RAY GRABANSKI COLUMN: Wheat prices rise sharply; corn prices up
Wheat Wheat prices gained sharply this week, up 40 to 50 cents or about 4 percent to 5 percent for the week in another strong performance. However, this was less than the energy market gains (8 percent) or corn (8 percent), so actually wheat fell...
Wheat prices gained sharply this week, up 40 to 50 cents or about 4 percent to 5 percent for the week in another strong performance. However, this was less than the energy market gains (8 percent) or corn (8 percent), so actually wheat fell in value relative to energy or feed grains.
One could conclude that weather is not the reason for this rally, but instead its good old fashioned speculation and the surging energy markets. Pro Ag foresees another 2 to 5 days of higher markets to finish off this blast off top in all 3 markets, but has no idea where the end will be ($159 crude oil? $6.80 to $7.50 Decemer corn? $15 to 17.50 November soybeans? $10 wheat?) It's likely we are within 5 to 15 days of forming decade-long highs, and we may not see prices go higher than this for 20 to 30 years. But what excitement this will generate.
The best advice we have for now is let the market run higher, with sell stops below the market (like 20 cents below tonight close in wheat) to make major sales when that break begins. Every day, adjust the sell stop to 20 cents below the previous days close so we can catch the market within 20 cents of the highest daily close once it does top.
Start with a sell stop on 10 percent of one crop year, and add 10 percent for every day that it closes 10 cents or more higher (for example, a sell stop on 20 percent the second higher close, 30 percent the third higher close, etc). Hopefully, we will have 5 to 6 more days of higher closes and we can wrench another 30 to 90 cents out of the market using sell stops rather than straight sell orders.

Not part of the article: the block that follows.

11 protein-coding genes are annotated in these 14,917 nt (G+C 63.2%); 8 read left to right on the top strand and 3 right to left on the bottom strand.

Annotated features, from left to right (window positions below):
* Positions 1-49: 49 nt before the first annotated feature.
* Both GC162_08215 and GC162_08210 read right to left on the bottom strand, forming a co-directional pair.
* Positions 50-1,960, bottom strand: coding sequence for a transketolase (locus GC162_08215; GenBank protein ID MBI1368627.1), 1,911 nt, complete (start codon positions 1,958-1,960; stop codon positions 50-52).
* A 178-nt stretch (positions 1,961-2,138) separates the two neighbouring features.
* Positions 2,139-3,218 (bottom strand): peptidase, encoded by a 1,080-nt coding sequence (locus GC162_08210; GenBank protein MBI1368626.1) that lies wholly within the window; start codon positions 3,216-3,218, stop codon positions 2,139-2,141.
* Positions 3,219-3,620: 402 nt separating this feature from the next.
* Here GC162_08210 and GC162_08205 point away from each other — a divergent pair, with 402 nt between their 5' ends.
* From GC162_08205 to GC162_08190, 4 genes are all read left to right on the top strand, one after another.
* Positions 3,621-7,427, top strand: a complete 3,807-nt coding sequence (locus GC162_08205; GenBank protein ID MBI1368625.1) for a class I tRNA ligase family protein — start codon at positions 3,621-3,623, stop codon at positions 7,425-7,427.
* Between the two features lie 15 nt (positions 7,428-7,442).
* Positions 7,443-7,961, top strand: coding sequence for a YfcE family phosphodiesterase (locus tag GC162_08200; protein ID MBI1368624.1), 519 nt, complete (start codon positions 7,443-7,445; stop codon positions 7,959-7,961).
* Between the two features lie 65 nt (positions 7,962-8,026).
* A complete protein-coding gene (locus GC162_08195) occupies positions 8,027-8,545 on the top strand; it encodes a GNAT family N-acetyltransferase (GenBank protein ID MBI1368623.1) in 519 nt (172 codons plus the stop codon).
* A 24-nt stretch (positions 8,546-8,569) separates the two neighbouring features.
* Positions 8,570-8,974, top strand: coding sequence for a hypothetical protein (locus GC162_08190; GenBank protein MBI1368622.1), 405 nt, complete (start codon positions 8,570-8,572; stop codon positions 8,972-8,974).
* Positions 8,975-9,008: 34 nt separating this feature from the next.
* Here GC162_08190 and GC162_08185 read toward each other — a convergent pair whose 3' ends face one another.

Corn rallied to new highs this week, closing at $6.78 December corn, up 52 cents or about 8.3 percent for the week. This was a huge price change in just one week,with markets rallying sharply the last 3 days of the week. Weather was not the reason for the price hike, as other than Iowa (too wet), most of the country had fairly decent weather with the soggy east mostly drier than normal and the southern U.S. with some decent heat that helped accelerate crop development. Crude oil rallied over 8 percent for the week, and corn simply kept pace with this torrid crude market rally.
This is a great opportunity for corn grower to price a fair amount of corn the next few weeks. December 2008 corn is trading $6.78 on June 6's close, and December 2009 and December '10 both are trading around $6.40 futures. While new highs were established June 6 in crude oil, its possible the market can run as high as $7 to $7.50 futures corn before we finally top this thing. Funds have complete control of the market, and its likely they will not be done with it until they are done with it. The speculative flow of money is all to the buy side, and every short trader is forced to cover those shorts and the market just keeps going higher.
This creates a situation short term where the market can go much higher than anyone expected (remember hard red spring wheat in February?), and once the market is topped it might be surprising how much it can drop in a short period of time. Over the next two weeks, producers are going to need to price a significant portion of crop if they want to be selling in the top one-third of the market. Can we do it?
Soybeans rallied sharply this week (up 83 cents November 2008), with 6 percent gains for the week in one of the best performances ever for soybeans. Soybeans across the country are in relatively good shape, with planting progress "catching up" and good rains (in Iowa, excessive rains) on top of virtually all of the crop across the country this week.